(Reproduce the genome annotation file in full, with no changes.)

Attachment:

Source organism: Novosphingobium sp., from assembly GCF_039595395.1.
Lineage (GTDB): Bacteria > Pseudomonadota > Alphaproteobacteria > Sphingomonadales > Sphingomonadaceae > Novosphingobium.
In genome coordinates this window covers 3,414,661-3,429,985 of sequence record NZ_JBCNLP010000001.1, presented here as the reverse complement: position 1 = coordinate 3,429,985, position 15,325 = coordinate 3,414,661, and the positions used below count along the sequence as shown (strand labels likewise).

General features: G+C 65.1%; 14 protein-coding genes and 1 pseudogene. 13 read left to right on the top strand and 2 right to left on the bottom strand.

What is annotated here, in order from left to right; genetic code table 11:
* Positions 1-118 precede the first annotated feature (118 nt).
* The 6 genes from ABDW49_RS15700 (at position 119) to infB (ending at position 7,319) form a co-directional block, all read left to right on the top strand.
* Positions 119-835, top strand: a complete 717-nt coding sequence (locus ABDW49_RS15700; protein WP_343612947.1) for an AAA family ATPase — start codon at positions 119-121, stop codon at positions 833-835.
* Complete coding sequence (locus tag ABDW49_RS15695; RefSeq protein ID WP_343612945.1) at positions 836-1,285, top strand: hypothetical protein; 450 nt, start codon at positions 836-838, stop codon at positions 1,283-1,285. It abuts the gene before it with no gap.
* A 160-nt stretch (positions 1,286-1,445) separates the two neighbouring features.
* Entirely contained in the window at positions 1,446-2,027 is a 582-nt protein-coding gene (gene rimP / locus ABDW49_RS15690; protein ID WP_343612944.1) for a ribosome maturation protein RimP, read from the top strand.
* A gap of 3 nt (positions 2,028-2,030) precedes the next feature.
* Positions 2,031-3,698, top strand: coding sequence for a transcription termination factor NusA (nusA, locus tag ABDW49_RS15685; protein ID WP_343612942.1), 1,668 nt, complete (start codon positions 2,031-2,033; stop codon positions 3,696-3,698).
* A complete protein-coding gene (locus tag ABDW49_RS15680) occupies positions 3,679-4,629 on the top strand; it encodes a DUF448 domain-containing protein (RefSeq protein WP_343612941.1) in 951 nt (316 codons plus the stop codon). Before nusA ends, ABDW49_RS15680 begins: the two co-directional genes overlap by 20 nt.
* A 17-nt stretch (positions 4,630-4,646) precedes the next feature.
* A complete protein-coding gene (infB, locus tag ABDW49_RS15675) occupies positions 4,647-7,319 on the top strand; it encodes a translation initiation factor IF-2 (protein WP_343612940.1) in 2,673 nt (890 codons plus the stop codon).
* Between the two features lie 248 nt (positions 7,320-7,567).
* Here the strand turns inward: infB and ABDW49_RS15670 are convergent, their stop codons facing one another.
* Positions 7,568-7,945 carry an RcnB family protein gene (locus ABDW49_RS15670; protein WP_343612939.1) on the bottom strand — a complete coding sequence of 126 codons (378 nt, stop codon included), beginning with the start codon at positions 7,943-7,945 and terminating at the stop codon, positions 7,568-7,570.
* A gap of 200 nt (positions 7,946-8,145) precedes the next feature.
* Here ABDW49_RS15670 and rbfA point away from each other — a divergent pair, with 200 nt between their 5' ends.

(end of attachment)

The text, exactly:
Source organism: Novosphingobium sp., from assembly GCF_039595395.1.
Lineage (GTDB): Bacteria > Pseudomonadota > Alphaproteobacteria > Sphingomonadales > Sphingomonadaceae > Novosphingobium.
In genome coordinates this window covers 3,414,661-3,429,985 of sequence record NZ_JBCNLP010000001.1, presented here as the reverse complement: position 1 = coordinate 3,429,985, position 15,325 = coordinate 3,414,661, and the positions used below count along the sequence as shown (strand labels likewise).

General features: G+C 65.1%; 14 protein-coding genes and 1 pseudogene. 13 read left to right on the top strand and 2 right to left on the bottom strand.

What is annotated here, in order from left to right; genetic code table 11:
* Positions 1-118 precede the first annotated feature (118 nt).
* The 6 genes from ABDW49_RS15700 (at position 119) to infB (ending at position 7,319) form a co-directional block, all read left to right on the top strand.
* Positions 119-835, top strand: a complete 717-nt coding sequence (locus ABDW49_RS15700; protein WP_343612947.1) for an AAA family ATPase — start codon at positions 119-121, stop codon at positions 833-835.
* Complete coding sequence (locus tag ABDW49_RS15695; RefSeq protein ID WP_343612945.1) at positions 836-1,285, top strand: hypothetical protein; 450 nt, start codon at positions 836-838, stop codon at positions 1,283-1,285. It abuts the gene before it with no gap.
* A 160-nt stretch (positions 1,286-1,445) separates the two neighbouring features.
* Entirely contained in the window at positions 1,446-2,027 is a 582-nt protein-coding gene (gene rimP / locus ABDW49_RS15690; protein ID WP_343612944.1) for a ribosome maturation protein RimP, read from the top strand.
* A gap of 3 nt (positions 2,028-2,030) precedes the next feature.
* Positions 2,031-3,698, top strand: coding sequence for a transcription termination factor NusA (nusA, locus tag ABDW49_RS15685; protein ID WP_343612942.1), 1,668 nt, complete (start codon positions 2,031-2,033; stop codon positions 3,696-3,698).
* A complete protein-coding gene (locus tag ABDW49_RS15680) occupies positions 3,679-4,629 on the top strand; it encodes a DUF448 domain-containing protein (RefSeq protein WP_343612941.1) in 951 nt (316 codons plus the stop codon). Before nusA ends, ABDW49_RS15680 begins: the two co-directional genes overlap by 20 nt.
* A 17-nt stretch (positions 4,630-4,646) precedes the next feature.
* A complete protein-coding gene (infB, locus tag ABDW49_RS15675) occupies positions 4,647-7,319 on the top strand; it encodes a translation initiation factor IF-2 (protein WP_343612940.1) in 2,673 nt (890 codons plus the stop codon).
* Between the two features lie 248 nt (positions 7,320-7,567).
* Here the strand turns inward: infB and ABDW49_RS15670 are convergent, their stop codons facing one another.
* Positions 7,568-7,945 carry an RcnB family protein gene (locus ABDW49_RS15670; protein WP_343612939.1) on the bottom strand — a complete coding sequence of 126 codons (378 nt, stop codon included), beginning with the start codon at positions 7,943-7,945 and terminating at the stop codon, positions 7,568-7,570.
* A gap of 200 nt (positions 7,946-8,145) precedes the next feature.
* Here ABDW49_RS15670 and rbfA point away from each other — a divergent pair, with 200 nt between their 5' ends.